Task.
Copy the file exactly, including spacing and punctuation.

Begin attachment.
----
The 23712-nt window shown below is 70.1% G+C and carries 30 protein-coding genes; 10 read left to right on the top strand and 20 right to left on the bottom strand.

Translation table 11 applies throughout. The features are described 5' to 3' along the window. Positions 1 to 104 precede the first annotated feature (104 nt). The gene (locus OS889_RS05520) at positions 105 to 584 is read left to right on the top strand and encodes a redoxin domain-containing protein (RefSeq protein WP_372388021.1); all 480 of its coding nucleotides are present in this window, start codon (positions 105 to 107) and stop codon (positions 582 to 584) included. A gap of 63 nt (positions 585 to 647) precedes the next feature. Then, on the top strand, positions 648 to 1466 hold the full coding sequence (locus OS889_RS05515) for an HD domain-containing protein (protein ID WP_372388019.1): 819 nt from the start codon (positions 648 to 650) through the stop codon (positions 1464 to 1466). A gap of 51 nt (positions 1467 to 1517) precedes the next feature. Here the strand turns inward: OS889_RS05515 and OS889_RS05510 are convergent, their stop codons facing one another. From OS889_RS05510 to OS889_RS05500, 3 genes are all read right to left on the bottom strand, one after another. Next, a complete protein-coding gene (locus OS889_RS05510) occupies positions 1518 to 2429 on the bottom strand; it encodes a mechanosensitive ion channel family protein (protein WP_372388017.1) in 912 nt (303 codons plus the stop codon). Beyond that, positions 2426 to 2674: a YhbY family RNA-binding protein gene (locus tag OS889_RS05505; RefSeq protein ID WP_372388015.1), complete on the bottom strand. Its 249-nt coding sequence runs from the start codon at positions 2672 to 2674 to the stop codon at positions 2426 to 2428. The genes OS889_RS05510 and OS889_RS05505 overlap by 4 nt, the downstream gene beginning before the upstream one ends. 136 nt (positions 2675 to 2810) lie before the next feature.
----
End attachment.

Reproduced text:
The 23712-nt window shown below is 70.1% G+C and carries 30 protein-coding genes; 10 read left to right on the top strand and 20 right to left on the bottom strand.

Translation table 11 applies throughout. The features are described 5' to 3' along the window. Positions 1 to 104 precede the first annotated feature (104 nt). The gene (locus OS889_RS05520) at positions 105 to 584 is read left to right on the top strand and encodes a redoxin domain-containing protein (RefSeq protein WP_372388021.1); all 480 of its coding nucleotides are present in this window, start codon (positions 105 to 107) and stop codon (positions 582 to 584) included. A gap of 63 nt (positions 585 to 647) precedes the next feature. Then, on the top strand, positions 648 to 1466 hold the full coding sequence (locus OS889_RS05515) for an HD domain-containing protein (protein ID WP_372388019.1): 819 nt from the start codon (positions 648 to 650) through the stop codon (positions 1464 to 1466). A gap of 51 nt (positions 1467 to 1517) precedes the next feature. Here the strand turns inward: OS889_RS05515 and OS889_RS05510 are convergent, their stop codons facing one another. From OS889_RS05510 to OS889_RS05500, 3 genes are all read right to left on the bottom strand, one after another. Next, a complete protein-coding gene (locus OS889_RS05510) occupies positions 1518 to 2429 on the bottom strand; it encodes a mechanosensitive ion channel family protein (protein WP_372388017.1) in 912 nt (303 codons plus the stop codon). Beyond that, positions 2426 to 2674: a YhbY family RNA-binding protein gene (locus tag OS889_RS05505; RefSeq protein ID WP_372388015.1), complete on the bottom strand. Its 249-nt coding sequence runs from the start codon at positions 2672 to 2674 to the stop codon at positions 2426 to 2428. The genes OS889_RS05510 and OS889_RS05505 overlap by 4 nt, the downstream gene beginning before the upstream one ends. 136 nt (positions 2675 to 2810) lie before the next feature.